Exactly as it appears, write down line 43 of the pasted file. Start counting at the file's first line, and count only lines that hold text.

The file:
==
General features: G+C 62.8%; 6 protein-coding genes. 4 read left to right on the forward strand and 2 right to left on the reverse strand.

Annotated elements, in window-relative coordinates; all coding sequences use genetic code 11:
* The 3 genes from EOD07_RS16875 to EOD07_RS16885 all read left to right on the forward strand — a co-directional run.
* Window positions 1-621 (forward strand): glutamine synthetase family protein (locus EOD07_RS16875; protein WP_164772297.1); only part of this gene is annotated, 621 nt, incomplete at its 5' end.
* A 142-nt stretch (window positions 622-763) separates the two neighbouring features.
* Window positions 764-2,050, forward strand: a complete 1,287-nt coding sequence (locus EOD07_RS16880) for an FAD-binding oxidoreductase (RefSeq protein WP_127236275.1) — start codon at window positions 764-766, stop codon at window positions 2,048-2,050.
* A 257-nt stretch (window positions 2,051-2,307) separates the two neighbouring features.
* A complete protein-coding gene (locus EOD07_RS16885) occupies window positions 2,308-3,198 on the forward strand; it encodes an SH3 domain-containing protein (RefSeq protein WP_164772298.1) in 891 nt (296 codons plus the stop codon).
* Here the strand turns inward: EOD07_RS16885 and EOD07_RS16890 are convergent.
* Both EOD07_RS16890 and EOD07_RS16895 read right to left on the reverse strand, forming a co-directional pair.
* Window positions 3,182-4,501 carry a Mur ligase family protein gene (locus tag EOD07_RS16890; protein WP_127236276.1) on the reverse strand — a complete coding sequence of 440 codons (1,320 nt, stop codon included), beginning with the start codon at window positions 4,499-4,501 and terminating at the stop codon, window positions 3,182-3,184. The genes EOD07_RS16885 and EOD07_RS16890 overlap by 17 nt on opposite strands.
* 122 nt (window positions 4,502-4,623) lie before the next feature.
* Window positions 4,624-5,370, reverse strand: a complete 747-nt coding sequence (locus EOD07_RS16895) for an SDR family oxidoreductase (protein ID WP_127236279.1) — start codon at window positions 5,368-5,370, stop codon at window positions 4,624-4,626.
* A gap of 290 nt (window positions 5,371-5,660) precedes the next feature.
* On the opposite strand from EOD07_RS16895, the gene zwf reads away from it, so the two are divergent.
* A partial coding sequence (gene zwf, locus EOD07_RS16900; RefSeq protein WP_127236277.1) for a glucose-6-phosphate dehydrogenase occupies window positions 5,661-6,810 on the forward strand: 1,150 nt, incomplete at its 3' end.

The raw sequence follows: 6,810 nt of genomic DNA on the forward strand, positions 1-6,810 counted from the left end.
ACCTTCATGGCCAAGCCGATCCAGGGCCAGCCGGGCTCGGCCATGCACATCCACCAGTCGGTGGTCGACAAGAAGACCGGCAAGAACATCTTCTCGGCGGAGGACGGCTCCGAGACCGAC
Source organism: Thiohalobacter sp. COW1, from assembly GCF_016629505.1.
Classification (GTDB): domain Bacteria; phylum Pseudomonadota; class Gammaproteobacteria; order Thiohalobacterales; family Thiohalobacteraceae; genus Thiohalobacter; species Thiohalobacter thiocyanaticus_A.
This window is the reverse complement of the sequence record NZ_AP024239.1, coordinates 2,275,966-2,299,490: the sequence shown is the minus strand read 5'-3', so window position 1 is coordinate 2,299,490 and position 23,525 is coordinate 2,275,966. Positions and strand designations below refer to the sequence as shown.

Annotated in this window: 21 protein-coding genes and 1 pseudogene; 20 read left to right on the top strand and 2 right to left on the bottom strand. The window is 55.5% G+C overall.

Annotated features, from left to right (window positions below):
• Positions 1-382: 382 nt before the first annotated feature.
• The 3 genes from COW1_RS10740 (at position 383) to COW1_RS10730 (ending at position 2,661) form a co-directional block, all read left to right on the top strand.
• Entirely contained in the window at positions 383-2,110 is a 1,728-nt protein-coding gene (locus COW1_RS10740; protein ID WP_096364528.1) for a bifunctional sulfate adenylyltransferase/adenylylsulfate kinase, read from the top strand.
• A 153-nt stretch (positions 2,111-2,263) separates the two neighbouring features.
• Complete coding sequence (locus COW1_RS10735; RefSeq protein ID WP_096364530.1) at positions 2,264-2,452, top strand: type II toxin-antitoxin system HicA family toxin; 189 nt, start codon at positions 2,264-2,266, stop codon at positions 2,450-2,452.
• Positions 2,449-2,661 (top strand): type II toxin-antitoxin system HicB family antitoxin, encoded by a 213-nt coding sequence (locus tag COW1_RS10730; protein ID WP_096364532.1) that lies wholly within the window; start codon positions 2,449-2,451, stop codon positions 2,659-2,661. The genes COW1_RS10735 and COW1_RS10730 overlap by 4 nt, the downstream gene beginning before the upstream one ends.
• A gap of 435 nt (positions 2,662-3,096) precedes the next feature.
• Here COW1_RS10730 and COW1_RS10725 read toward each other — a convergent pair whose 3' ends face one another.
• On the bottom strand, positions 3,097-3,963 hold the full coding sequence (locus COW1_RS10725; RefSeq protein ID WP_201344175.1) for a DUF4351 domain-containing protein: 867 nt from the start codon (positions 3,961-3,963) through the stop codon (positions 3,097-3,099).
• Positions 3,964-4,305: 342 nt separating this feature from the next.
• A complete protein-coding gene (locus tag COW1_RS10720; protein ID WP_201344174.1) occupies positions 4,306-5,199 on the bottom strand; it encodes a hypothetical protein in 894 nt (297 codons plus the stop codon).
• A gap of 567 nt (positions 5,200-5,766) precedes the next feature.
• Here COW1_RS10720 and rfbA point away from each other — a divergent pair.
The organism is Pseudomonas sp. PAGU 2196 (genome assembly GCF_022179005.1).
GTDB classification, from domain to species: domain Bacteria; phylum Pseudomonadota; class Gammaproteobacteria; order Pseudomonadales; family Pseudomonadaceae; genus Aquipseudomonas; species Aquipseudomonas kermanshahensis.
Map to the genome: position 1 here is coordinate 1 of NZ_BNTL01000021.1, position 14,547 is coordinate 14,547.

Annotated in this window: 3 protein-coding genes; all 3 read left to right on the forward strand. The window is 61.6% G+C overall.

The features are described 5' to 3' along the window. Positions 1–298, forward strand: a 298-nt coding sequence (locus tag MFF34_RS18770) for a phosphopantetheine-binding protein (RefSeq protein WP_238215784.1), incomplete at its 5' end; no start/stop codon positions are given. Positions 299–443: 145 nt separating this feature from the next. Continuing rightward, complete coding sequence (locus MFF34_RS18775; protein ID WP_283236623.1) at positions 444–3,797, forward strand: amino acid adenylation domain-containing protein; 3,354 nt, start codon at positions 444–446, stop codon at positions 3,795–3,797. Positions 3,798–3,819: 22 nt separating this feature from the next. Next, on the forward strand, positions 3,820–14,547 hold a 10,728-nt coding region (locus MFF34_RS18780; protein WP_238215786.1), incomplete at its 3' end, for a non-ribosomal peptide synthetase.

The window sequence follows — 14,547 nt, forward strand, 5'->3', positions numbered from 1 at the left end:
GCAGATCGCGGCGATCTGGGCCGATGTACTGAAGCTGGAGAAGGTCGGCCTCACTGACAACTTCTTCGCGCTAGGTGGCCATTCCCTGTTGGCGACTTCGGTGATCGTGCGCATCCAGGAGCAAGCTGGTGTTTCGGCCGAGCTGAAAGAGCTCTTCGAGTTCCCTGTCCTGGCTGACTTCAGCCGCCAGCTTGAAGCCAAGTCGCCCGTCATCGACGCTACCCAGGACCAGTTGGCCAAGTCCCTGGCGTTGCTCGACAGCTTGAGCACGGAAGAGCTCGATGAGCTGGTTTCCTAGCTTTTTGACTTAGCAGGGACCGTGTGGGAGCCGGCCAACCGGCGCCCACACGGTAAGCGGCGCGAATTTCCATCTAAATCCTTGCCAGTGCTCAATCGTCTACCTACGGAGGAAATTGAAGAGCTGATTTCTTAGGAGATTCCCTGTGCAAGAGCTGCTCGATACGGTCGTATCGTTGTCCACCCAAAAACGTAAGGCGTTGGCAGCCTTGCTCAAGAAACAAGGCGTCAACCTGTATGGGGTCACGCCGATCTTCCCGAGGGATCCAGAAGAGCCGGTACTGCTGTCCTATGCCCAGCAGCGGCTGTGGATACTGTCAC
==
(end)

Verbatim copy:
GCAGATCGCGGCGATCTGGGCCGATGTACTGAAGCTGGAGAAGGTCGGCCTCACTGACAACTTCTTCGCGCTAGGTGGCCATTCCCTGTTGGCGACTTCGGTGATCGTGCGCATCCAGGAGCAAGCTGGTGTTTCGGCCGAGCTGAAAGAGCTCTTCGAGTTCCCTGTCCTGGCTGACTTCAGCCGCCAGCTTGAAGCCAAGTCGCCCGTCATCGACGCTACCCAGGACCAGTTGGCCAAGTCCCTGGCGTTGCTCGACAGCTTGAGCACGGAAGAGCTCGATGAGCTGGTTTCCTAGCTTTTTGACTTAGCAGGGACCGTGTGGGAGCCGGCCAACCGGCGCCCACACGGTAAGCGGCGCGAATTTCCATCTAAATCCTTGCCAGTGCTCAATCGTCTACCTACGGAGGAAATTGAAGAGCTGATTTCTTAGGAGATTCCCTGTGCAAGAGCTGCTCGATACGGTCGTATCGTTGTCCACCCAAAAACGTAAGGCGTTGGCAGCCTTGCTCAAGAAACAAGGCGTCAACCTGTATGGGGTCACGCCGATCTTCCCGAGGGATCCAGAAGAGCCGGTACTGCTGTCCTATGCCCAGCAGCGGCTGTGGATACTGTCAC